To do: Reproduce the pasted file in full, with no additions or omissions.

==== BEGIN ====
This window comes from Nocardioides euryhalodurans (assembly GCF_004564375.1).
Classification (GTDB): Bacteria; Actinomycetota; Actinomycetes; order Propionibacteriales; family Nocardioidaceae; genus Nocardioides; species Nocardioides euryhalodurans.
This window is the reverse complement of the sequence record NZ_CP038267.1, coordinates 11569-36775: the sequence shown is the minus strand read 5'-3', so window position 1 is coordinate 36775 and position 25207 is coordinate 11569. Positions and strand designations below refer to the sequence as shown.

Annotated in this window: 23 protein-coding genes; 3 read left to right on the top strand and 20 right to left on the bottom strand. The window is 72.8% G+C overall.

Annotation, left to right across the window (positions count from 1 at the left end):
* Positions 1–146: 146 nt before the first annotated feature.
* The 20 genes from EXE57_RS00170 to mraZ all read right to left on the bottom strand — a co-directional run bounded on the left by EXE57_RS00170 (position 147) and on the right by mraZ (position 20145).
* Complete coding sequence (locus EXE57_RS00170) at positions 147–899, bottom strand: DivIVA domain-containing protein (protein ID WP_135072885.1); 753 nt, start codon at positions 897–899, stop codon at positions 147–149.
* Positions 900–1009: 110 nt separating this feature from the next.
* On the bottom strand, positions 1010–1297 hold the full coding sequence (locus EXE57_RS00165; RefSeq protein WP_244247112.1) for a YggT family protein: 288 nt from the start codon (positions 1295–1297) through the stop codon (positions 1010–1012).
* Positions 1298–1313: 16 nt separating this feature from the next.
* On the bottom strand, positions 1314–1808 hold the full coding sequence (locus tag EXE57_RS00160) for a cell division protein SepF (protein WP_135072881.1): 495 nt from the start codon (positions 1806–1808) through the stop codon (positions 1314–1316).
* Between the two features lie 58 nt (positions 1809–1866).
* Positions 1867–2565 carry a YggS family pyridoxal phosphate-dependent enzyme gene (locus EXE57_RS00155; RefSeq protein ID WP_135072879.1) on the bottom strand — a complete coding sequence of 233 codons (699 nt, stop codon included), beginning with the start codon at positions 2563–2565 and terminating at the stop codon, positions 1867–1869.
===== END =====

This window comes from Nocardioides euryhalodurans (assembly GCF_004564375.1).
Classification (GTDB): Bacteria; Actinomycetota; Actinomycetes; order Propionibacteriales; family Nocardioidaceae; genus Nocardioides; species Nocardioides euryhalodurans.
This window is the reverse complement of the sequence record NZ_CP038267.1, coordinates 11569-36775: the sequence shown is the minus strand read 5'-3', so window position 1 is coordinate 36775 and position 25207 is coordinate 11569. Positions and strand designations below refer to the sequence as shown.

Annotated in this window: 23 protein-coding genes; 3 read left to right on the top strand and 20 right to left on the bottom strand. The window is 72.8% G+C overall.

Annotation, left to right across the window (positions count from 1 at the left end):
* Positions 1–146: 146 nt before the first annotated feature.
* The 20 genes from EXE57_RS00170 to mraZ all read right to left on the bottom strand — a co-directional run bounded on the left by EXE57_RS00170 (position 147) and on the right by mraZ (position 20145).
* Complete coding sequence (locus EXE57_RS00170) at positions 147–899, bottom strand: DivIVA domain-containing protein (protein ID WP_135072885.1); 753 nt, start codon at positions 897–899, stop codon at positions 147–149.
* Positions 900–1009: 110 nt separating this feature from the next.
* On the bottom strand, positions 1010–1297 hold the full coding sequence (locus EXE57_RS00165; RefSeq protein WP_244247112.1) for a YggT family protein: 288 nt from the start codon (positions 1295–1297) through the stop codon (positions 1010–1012).
* Positions 1298–1313: 16 nt separating this feature from the next.
* On the bottom strand, positions 1314–1808 hold the full coding sequence (locus tag EXE57_RS00160) for a cell division protein SepF (protein WP_135072881.1): 495 nt from the start codon (positions 1806–1808) through the stop codon (positions 1314–1316).
* Between the two features lie 58 nt (positions 1809–1866).
* Positions 1867–2565 carry a YggS family pyridoxal phosphate-dependent enzyme gene (locus EXE57_RS00155; RefSeq protein ID WP_135072879.1) on the bottom strand — a complete coding sequence of 233 codons (699 nt, stop codon included), beginning with the start codon at positions 2563–2565 and terminating at the stop codon, positions 1867–1869.